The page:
I briefly mentioned in my previous column that lasting solutions, such as the utilisation of bio-based technologies, for example genomics technology is needed to sustain agriculture. The same can be applied to healthcare. For instance, the availability of vaccination (where genomics has the potential to improve the process of vaccine development substantially), will greatly impact public health by reducing hospitalisation and mortality, saving lives which can be translated into tremendous cost savings for any country. Having mentioned that, vaccinations are an essential tool in our fight against infectious disease. According to the WHO, vaccination has greatly reduced the burden of infectious diseases globally, by protecting the vaccinated individual through direct immunization, and the unvaccinated individuals through community protection or herd immunity.
The economic impact of vaccination is significant. Globally, vaccinations help save billions of dollars by avoiding expenses, made of short-term costs of treatment, wages of caretakers, and long-term costs of lost productivity due to disability and death. The further development of new, innovative vaccines may continue to cut costs.
Perhaps we are more familiar with dengue as an example. Overall, 390 million cases of dengue were reported every year in more than 100 countries, mostly in the developing world. Of that figure, an estimated half a million people contracted severe dengue. In Asia alone, the annual economic cost of dengue illness is about US$2 billion (RM8.53 billion), and this does not include the cost of vector control. In Malaysia, a 2015 study estimated that US$ 73.5 million in public funds was spent on dengue vector control activities in 2010, which constituted 0.03% of the country’s GDP, and 1.2% of the total government funding for health care in Malaysia. Our financial commitment to dengue prevention is not unique in the region, as other Southeast Asian countries facing significant dengue burdens have also invested substantially in dengue prevention activities.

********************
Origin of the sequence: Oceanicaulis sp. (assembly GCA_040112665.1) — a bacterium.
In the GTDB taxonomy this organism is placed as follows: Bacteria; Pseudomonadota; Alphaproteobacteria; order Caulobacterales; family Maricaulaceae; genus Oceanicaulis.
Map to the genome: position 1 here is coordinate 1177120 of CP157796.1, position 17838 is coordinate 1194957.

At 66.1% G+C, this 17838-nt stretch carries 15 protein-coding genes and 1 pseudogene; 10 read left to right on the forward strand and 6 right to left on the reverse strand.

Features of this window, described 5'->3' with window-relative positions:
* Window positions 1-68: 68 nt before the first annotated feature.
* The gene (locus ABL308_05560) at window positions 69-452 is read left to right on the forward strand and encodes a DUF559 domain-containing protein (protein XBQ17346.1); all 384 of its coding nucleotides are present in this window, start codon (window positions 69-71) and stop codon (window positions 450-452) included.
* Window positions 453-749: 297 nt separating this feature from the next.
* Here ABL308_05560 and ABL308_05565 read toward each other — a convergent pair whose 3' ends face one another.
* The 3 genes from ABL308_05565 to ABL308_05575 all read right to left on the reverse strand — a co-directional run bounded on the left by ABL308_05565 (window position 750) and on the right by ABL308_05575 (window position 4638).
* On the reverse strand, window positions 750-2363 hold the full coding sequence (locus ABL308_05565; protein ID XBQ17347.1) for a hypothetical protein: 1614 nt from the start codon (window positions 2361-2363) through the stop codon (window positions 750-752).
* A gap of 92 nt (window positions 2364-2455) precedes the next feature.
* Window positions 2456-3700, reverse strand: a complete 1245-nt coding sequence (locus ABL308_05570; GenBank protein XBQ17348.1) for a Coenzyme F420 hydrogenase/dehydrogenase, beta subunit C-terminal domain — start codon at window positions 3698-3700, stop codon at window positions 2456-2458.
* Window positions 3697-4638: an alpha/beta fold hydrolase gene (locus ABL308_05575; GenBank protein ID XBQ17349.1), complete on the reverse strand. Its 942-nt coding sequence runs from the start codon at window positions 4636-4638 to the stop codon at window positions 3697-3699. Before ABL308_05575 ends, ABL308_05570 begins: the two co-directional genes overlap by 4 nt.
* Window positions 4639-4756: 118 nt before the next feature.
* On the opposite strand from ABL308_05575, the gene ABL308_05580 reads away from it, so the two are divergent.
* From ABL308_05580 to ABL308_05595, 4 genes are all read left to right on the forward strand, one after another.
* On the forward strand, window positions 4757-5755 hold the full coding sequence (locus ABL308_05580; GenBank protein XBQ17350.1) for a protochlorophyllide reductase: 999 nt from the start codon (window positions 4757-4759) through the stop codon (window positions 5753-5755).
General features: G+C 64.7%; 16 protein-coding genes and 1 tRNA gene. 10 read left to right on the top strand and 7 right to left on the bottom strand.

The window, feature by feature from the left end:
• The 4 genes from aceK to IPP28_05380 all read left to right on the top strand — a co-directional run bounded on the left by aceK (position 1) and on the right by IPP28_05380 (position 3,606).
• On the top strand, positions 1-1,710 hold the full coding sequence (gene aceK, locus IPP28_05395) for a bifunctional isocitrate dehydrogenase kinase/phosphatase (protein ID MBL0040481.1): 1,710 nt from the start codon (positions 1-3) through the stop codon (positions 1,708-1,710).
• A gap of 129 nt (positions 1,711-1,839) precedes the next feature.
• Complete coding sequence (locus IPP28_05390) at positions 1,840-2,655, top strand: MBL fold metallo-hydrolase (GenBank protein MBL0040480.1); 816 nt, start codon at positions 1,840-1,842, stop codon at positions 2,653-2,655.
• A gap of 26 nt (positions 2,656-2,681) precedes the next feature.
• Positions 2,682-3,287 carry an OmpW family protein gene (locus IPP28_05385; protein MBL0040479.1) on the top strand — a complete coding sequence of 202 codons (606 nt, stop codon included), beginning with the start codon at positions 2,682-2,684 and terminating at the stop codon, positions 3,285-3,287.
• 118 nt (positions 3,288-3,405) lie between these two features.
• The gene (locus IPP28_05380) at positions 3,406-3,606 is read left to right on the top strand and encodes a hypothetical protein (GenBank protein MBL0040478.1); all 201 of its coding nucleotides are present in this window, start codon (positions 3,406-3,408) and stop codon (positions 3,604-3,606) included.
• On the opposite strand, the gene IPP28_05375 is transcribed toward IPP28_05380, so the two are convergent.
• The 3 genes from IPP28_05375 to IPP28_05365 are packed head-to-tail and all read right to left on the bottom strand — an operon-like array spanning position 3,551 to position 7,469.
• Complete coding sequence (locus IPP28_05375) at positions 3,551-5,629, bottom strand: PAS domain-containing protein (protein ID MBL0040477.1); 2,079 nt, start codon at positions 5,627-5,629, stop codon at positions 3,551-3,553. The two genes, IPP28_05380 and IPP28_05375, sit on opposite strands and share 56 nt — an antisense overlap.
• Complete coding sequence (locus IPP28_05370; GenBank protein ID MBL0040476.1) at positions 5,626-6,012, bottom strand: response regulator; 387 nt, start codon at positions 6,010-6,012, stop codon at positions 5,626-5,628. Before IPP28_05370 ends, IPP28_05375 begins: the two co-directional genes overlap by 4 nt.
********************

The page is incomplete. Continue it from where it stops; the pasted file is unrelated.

Just recently, I read that Sanofi Pasteur, the vaccine division of French drugmaker Sanofi has developed the world’s first dengue vaccine, Dengvaxia. This breakthrough however does not come overnight, for Sanofi Pasteur had been researching dengue, a tropical disease, for over 20 years, spending some €1.5 billion (about RM7 billion) on it as well as on manufacturing investments. Already common in middle-income countries in Latin America and Asia, dengue fever has increasingly moved into higher-income nations such as Japan, a trend that could add to the vaccine’s uptake and profitability.